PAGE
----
Say we have an algebra $(A, +, \cdot)$, where $(A, +)$ is an Abelian Group. All we know about $\cdot$ is that it is both left and right distributive over addition. So, $\forall a,b,c \in A, a \cdot (b+c) = (a \cdot b) + (a \cdot c)$ and $(b+c) \cdot a = (b \cdot a) + (c \cdot a)$.

We can't assume $ \cdot $ is associative, commutative, or anything else besides distributive.

Do we know whether multiplication is power associative or not? That is, for all $a$, powers of $a$ are associative (e.g $a \cdot (a \cdot a) = (a \cdot a) \cdot a$).

If so, what would the proof look like? If not, is there a counterexample?

I attempted this myself, but I couldn't find any hints of a proof, so I tried to produce a counterexample, similarly with no luck.

  • $\begingroup$ @AniruddhAgarwal Induction on the size of the set? If so, I did try that, but I'll try again. If not, induction on what? $\endgroup$
    – RothX
    May 1 '19 at 16:15
  • $\begingroup$ he may have meant induction on the power of $a$ with $a^2$ being trivially true, but has deleted his comment since... don't think it is easy to prove that way $\endgroup$
    – gt6989b
    May 1 '19 at 16:16
  • $\begingroup$ Would you be able to argue something from definition of multiplication via addition, like $$a \cdot (a \cdot a) = a \cdot (a + a + \ldots + a) = a\cdot a + \ldots + a\cdot a = (a \cdot a) \cdot a?$$ $\endgroup$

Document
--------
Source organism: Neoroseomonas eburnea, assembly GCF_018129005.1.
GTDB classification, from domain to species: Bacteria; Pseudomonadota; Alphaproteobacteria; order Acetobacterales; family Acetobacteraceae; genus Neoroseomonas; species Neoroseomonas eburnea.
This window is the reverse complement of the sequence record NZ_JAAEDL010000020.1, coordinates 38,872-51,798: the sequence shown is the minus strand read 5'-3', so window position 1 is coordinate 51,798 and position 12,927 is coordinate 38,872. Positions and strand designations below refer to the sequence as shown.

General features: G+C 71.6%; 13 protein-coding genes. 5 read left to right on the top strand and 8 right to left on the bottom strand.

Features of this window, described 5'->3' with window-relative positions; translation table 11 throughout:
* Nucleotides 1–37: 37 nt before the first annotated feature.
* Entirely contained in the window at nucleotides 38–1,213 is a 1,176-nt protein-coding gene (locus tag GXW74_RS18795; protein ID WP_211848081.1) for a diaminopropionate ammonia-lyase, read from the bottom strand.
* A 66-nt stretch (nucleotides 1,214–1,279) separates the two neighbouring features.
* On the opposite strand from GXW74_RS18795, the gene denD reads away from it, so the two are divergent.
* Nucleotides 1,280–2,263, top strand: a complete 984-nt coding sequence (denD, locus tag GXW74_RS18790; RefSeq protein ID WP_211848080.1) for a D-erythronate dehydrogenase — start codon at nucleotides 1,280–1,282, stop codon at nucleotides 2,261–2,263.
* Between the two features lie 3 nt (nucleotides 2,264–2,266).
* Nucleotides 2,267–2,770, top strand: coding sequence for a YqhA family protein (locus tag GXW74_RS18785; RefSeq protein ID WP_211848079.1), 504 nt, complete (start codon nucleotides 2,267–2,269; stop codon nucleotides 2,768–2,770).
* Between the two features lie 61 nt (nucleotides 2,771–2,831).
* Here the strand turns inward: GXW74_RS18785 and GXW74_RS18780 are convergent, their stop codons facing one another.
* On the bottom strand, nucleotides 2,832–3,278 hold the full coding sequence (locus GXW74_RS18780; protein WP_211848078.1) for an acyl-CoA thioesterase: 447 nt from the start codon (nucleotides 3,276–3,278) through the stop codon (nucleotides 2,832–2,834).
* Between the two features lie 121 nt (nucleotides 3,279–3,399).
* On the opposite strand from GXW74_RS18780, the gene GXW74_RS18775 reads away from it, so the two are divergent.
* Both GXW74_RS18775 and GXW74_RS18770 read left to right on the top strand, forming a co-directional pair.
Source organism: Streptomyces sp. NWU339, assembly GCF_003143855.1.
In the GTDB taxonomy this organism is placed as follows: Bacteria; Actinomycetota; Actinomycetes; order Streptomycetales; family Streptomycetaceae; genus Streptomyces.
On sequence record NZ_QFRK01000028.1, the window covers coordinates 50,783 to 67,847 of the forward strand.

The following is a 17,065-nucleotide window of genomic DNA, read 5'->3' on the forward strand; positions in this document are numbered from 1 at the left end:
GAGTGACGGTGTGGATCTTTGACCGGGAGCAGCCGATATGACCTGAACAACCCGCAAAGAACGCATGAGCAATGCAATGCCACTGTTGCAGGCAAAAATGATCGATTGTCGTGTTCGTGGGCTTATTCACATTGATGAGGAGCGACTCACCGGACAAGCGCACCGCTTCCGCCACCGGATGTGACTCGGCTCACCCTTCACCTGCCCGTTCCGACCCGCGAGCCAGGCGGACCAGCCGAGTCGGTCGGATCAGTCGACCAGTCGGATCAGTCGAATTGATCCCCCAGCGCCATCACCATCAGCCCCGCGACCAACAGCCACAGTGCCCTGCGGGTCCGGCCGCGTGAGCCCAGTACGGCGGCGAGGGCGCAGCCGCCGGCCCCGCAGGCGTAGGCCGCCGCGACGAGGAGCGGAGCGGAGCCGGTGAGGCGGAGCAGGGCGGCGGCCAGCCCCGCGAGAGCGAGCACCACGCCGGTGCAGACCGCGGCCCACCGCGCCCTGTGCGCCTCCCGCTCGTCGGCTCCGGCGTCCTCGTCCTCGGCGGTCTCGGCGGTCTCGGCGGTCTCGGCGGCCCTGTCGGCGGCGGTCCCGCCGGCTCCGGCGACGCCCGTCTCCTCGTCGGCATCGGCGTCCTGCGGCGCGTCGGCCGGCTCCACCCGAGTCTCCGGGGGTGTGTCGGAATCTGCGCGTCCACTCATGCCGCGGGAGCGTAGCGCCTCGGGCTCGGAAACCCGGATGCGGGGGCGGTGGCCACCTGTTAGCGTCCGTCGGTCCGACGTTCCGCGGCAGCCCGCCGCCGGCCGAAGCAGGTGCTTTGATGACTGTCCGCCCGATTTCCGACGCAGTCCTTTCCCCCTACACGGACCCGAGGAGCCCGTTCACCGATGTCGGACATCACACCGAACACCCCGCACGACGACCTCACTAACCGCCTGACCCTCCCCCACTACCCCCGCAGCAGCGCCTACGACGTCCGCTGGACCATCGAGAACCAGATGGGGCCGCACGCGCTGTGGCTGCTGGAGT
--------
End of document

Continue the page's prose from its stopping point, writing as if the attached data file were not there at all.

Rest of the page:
– gt6989b
    May 1 '19 at 16:18
  • 2
    $\begingroup$ Suggest you fix "ring distributive" to "right distributive" since as you spell it out that's what you meant, and the other term is not standard. $\endgroup$
    – coffeemath
    May 1 '19 at 16:19
  • 1
    $\begingroup$ For another example of a distributive algebra that isn't power-associative see this question. $\endgroup$
    – pregunton
    May 1 '19 at 16:46

It seems to me you can construct an example by doing something like a group ring but not with a group, instead with a non-power-associative magma.

Let $M$ be any magma that isn't power-associative. You can just use the free magma on one element, whose elements start out $\{x, xx, x(xx), (xx)x, \ldots\}$.

Then, form formal combinations using integers as coefficients $\sum_{m\in M} z_mm$ which are stipulated to be finitely supported.

Multiplication is defined distributively, so the resulting algebra should be distributive, but it is also clearly not power-associative since $(xx)x\neq x(xx)$.


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